Most of the time, when telling a story, you’re recounting a series of events that happen to, are influenced by, and have consequences for, some people (characters).
To the observer, to a third party, those consequences may be shown. But the observer can also infer, deduce, intuit or, often, empathize those consequences: if the hero’s wife is murdered, you hardly need mention that the hero feels grief.
The third party is the reader.
I go to a lot of trouble to explain to writers that a work of fiction is an act of communication between two people – the author and the reader. But the principal conceit of fiction is that the reader is a third party, an observer.
In some fiction traditions, this goes as far as the writer imagining that he is telling the story to a character, and that if a reader comes along, this is coincidental.
But you should be aware that this is a conceit. A narrative device that ensures that writer and reader are on the same wavelength (a figure of speech which, to touch the mask, is a means of ensuring that you and I are sharing the same cultural tradition).
If you have read my blog before, or you have read my Editor’s Guide to Writing Fiction, you will be used to my vaunting of editor and writer Emma Darwin, and you may already have noticed that I’m working my way towards repeating a lesson I’ve taught elsewhere. Emma took the French lit. crit. category of pensée indirecte libre and evolved it into Free Indirect POV.
Free Indirect is when you relate a character’s point of view without saying so. Without having a convention to show whose POV it is.
To do so, you have to be a little more relaxed about what the reader is, or is not aware of. It works best if you have the self-discipline to keep to one main character per story, so that you don’t have to keep signposting the POV.
The ultimate aim of every author should always be to bring the reader to a point that is stronger than the trust required for so-called ‘willing suspension of disbelief’. The point is one of willing complicity in the pretense.
How can you make a reader complicit?
By showing the reader that they are complicit. Jane Austen does it by sharing a joke with the reader at a character’s expense, right at the start of the book.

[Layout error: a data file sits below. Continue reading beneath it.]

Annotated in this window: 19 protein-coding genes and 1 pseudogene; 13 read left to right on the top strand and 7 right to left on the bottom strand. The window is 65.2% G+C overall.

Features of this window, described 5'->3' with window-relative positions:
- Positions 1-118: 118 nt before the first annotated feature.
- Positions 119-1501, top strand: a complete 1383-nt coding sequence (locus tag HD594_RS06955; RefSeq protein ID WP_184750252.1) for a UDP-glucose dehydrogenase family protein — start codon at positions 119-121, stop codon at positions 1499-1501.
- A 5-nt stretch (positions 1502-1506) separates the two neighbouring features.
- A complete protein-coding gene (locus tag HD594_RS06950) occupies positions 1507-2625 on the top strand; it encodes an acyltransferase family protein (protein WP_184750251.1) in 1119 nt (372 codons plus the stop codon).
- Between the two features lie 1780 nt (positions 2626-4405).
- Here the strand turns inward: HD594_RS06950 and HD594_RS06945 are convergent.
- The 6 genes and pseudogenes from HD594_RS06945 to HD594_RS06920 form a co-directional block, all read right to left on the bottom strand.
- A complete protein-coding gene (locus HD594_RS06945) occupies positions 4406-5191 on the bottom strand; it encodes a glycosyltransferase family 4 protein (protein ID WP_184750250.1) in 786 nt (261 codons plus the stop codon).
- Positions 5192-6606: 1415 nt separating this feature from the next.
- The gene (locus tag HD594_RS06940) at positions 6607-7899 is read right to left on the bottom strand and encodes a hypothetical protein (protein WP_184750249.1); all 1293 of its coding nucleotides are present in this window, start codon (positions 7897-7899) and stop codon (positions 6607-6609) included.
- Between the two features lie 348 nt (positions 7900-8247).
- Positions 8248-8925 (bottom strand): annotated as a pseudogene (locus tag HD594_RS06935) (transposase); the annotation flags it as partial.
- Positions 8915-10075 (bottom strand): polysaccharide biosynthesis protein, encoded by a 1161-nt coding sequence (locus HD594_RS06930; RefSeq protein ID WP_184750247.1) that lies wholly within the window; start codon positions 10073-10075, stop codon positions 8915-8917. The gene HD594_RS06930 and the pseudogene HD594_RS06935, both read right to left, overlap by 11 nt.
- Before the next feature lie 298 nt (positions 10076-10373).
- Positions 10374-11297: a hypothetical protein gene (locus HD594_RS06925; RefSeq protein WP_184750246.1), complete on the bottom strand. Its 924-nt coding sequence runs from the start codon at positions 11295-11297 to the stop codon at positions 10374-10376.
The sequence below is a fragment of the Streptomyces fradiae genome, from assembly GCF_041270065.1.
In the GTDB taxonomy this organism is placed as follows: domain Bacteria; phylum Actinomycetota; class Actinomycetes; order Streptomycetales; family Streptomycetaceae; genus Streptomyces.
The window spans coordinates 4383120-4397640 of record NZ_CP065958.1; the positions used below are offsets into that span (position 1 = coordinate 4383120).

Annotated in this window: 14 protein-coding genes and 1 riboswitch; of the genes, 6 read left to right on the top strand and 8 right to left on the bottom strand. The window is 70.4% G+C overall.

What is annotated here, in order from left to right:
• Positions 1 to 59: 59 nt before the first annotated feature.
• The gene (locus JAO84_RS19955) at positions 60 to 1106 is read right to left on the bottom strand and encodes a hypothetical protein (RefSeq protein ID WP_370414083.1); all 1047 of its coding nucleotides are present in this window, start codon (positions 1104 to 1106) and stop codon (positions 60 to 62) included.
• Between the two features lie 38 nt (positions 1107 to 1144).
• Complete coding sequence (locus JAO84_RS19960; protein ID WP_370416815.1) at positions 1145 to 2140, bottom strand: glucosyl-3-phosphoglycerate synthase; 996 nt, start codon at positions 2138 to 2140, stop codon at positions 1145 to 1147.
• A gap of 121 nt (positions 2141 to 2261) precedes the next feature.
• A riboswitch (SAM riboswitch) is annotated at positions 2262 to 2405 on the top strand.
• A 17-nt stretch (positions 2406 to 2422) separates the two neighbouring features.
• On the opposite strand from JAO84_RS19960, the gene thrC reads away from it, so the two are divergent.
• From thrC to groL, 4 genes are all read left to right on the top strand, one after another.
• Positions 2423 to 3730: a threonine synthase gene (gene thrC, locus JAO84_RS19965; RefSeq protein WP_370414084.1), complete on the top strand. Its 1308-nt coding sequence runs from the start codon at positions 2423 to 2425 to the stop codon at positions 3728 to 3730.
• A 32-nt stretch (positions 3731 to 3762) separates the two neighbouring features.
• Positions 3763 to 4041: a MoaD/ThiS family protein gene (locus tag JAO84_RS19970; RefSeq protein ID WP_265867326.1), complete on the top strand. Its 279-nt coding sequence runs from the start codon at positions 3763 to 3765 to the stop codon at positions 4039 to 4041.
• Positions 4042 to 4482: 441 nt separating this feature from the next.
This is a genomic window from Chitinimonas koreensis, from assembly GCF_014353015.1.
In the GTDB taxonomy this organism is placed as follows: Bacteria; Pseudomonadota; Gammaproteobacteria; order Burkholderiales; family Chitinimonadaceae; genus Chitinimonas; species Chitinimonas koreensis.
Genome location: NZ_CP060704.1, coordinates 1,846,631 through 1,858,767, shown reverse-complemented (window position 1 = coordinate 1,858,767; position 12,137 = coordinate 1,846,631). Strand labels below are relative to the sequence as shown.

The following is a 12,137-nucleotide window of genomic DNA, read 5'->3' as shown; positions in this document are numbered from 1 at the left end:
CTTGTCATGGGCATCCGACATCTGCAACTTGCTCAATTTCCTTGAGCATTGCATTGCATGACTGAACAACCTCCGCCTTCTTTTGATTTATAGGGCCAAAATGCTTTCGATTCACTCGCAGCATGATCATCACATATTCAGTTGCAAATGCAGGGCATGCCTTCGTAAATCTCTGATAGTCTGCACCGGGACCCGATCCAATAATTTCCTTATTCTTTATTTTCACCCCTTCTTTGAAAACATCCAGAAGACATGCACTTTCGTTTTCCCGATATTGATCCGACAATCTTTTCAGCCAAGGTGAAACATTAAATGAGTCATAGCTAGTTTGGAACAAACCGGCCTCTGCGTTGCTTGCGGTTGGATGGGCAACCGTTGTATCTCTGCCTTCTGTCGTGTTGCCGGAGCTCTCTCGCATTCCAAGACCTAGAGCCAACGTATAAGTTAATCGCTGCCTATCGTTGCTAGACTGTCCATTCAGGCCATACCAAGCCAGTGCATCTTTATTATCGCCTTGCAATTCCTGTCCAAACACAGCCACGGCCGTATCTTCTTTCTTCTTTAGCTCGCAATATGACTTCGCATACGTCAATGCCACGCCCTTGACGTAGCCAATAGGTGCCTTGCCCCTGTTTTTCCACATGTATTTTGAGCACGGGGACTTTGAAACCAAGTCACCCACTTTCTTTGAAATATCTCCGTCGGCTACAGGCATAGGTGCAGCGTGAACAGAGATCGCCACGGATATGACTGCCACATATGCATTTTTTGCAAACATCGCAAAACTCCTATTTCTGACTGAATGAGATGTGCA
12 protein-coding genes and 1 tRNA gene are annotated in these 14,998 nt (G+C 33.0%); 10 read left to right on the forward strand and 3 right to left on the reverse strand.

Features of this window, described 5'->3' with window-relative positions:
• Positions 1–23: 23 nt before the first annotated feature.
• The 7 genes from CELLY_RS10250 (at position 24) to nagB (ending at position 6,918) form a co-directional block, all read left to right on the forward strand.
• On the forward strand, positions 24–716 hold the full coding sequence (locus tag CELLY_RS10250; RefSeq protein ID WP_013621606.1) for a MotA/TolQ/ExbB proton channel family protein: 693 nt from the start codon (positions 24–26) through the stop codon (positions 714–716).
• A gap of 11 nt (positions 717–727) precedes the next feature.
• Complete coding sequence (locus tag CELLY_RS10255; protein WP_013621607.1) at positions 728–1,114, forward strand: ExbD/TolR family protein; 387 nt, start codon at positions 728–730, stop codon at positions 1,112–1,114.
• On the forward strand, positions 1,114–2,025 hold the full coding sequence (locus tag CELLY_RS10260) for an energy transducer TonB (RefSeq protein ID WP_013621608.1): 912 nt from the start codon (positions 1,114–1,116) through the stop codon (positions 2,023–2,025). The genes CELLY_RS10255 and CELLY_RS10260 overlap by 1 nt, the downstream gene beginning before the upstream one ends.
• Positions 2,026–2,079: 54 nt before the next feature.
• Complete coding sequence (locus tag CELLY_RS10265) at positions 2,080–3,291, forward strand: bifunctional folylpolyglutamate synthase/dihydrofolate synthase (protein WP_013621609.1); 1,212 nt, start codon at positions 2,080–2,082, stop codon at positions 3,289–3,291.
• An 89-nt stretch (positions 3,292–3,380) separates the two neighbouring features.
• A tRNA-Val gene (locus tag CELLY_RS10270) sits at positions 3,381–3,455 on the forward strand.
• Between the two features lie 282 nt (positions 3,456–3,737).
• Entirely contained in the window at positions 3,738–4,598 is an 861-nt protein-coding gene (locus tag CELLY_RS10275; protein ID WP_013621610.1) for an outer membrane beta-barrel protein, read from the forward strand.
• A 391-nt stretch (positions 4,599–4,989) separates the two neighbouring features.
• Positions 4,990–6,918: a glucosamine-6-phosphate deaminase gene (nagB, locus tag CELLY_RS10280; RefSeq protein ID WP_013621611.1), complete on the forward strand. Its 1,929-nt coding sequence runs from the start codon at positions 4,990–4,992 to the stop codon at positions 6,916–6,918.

You might need a little more practice before you can get to that point. But once a character is well enough established, once the reader has got to know them well, the reader will start to have genuine expectations of the character.
To get to this point, however, you have to have shown how the character behaves. You have to have placed them in a number of situations that will have revealed their values, foibles, caprices.
It’s no good telling the reader that the character is needlessly finicky about trivialities, f’rinstance, you have to show enough incidents where this behavior creates obstacles or problems for the story, the character, or the people around them.
Once you know that the reader shares your opinion of the character, you have complicity.
The best measure of whether the complicity is sufficient is to see if you think you can get away with making a sarcastic observation about a character. If it seems okay to you, and your Beta Readers swallow it, then you’re probably doing okay.
Here’s an example from a soon-to-be-published series I’m working on right now. Esper, the character in question, has been established as meek but principled. Full of self-doubt, but with occasional flashes of resolve.
She’s also young, and the memory of being a childhood outcast – poor and a little nerdy – still smarts. She’s just gotten hold of a tablet computer…
It was an OmniWalker Tudor, last year’s most popular high-end model—not that Esper had followed such trends, or quietly envied the Harmony Bay scientists’ children who carried them.
Under normal circumstances, when editing, I would have flagged ‘not that’ as chatty – breaking the narrative register – and suggested something a little more formal.
But this is a point of complicity between author and reader, and therefore exactly the right time to break the normal narrative register to make a colloquial observation to the reader.